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Everyday heroes of Socialism

Everyday heroes of Socialism

From the early sixties on the leaders of the Socialist societies loosened the internal policies and replaced the strict dictatorship for more peaceful tactics. János Kádár, first secretary of the Hungarian Socialist Workers’ Party said his famous sentence on the party congress of the 20th November, 1962: “Whoever is not against us, is with us.” This “rule” characterised more or less all other countries of the region – except for Romania, which at points turned even stricter due to various events (Polish ’68, state of emergency).


  • To deepen knowledge, gain information and learn about basic facts


  • Use of sources, application of terminology, examination of factors that have affected the events;
  • collecting examples that illustrate what an average person can do under constraint
  • examples for personal courage, autonomous action within the system
  • ability to formulate accurate questions based on the lesson
  • learn about research methodology through the use of COURAGE Registry

by Barbara Hegedüs

Possibilities for acting under Socialism

Citizens basically learned to live within the frames of the system, or were already brought up that way. They learned the life strategies that helped them survive within the given constraints. Instead of being active in the public, people withdrew to the private sphere and accepted the possibilities provided by the system. To be able to meet their needs, they gave up certain rights of freedom, accepted the rule of silence, and dared to discuss politics only behind closed doors. In other cases, they completely ignored the public, in accordance with another idiom of the era: “The walls have ears.”

There were, however, critical thinkers, who did not take the reality of the authorities for granted, and even emphasized that during their everyday life or within their own communities. Often this meant nothing more but living and thinking autonomously, deviating from the official ideologies, or sticking with the national or sexual identities condemned by the socialist morals and world views. At times this went further and people risked their personal freedom, or even their lives, in order to smuggle religious, cultural items to the West or into their countries, for instance. An everyday hero is, therefore, a wide category, and this lesson will give a few examples to the everyday resistance from the socialist era, without aiming to be comprehensive.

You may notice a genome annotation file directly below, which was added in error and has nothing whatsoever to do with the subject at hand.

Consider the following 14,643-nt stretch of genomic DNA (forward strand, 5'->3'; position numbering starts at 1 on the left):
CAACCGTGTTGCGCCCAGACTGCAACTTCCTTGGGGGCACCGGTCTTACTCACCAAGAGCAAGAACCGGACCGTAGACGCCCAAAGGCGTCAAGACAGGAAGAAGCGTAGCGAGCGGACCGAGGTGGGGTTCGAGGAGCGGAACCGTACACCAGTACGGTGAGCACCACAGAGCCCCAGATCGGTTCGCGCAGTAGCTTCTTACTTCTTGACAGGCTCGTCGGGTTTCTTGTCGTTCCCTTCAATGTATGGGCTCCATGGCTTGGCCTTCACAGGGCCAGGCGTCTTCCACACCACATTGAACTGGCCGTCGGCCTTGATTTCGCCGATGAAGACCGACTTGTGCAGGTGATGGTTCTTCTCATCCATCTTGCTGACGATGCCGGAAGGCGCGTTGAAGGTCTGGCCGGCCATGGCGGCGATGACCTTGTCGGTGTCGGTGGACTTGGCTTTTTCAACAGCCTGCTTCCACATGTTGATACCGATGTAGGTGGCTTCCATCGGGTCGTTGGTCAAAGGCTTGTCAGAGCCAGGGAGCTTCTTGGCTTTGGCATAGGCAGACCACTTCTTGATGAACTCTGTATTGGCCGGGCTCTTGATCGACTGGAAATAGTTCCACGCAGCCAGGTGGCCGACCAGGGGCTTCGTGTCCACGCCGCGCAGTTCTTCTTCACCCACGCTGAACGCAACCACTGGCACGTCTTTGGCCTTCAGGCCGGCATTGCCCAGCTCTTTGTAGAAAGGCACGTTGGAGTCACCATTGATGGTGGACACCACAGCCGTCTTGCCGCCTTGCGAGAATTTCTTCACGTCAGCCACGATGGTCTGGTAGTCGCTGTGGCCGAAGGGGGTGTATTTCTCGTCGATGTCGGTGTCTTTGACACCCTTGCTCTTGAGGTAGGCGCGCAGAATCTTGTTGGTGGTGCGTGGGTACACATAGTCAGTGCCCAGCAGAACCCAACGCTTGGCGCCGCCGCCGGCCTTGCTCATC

Smuggling culture

Nicolae Ceausescu, the president of Romania (the genius of the Carpathians, as he liked to call himself), stabilized his monopole position as a party leader, and defined the full repay of the Romanian state loans as a primary economic goal. Therefore, the country came close to a full economic bankruptcy, and the existence of its citizens became unbearable. While the atmosphere of the socialist societies of the ‘80s was characterised by a general moderation, Romania remained in a complete political and cultural isolation – people were starving and freezing and there were terribly news circulating about the Romanian secret police, the Securitate. The programmes of the two television channels were constantly reduced after 1985, and after a while they only broadcasted propaganda materials in two hours daily.

Irina Margareta Nistor

In this suffocating political climate, an illegal smuggler network was set up  which provided the whole country with copied video tapes. People were squeezed into the block house flats to watch popular American comedies, action and adventure films. This secret home cinema meant the freedom for many people, and watching these films counted for an oppositional act in itself, because people had to count with the raids of the Securitate. Irina Margareta Nistor, who translated and dubbed about 3000 films in a voice-over, became an actual popular hero, even though nobody knew how she looked like, until 1989. In her private collection at home there are several note books containing film titles of films translated and dubbed by her, and about 40 VHS tapes. Nistor is one of the most popular film critics today.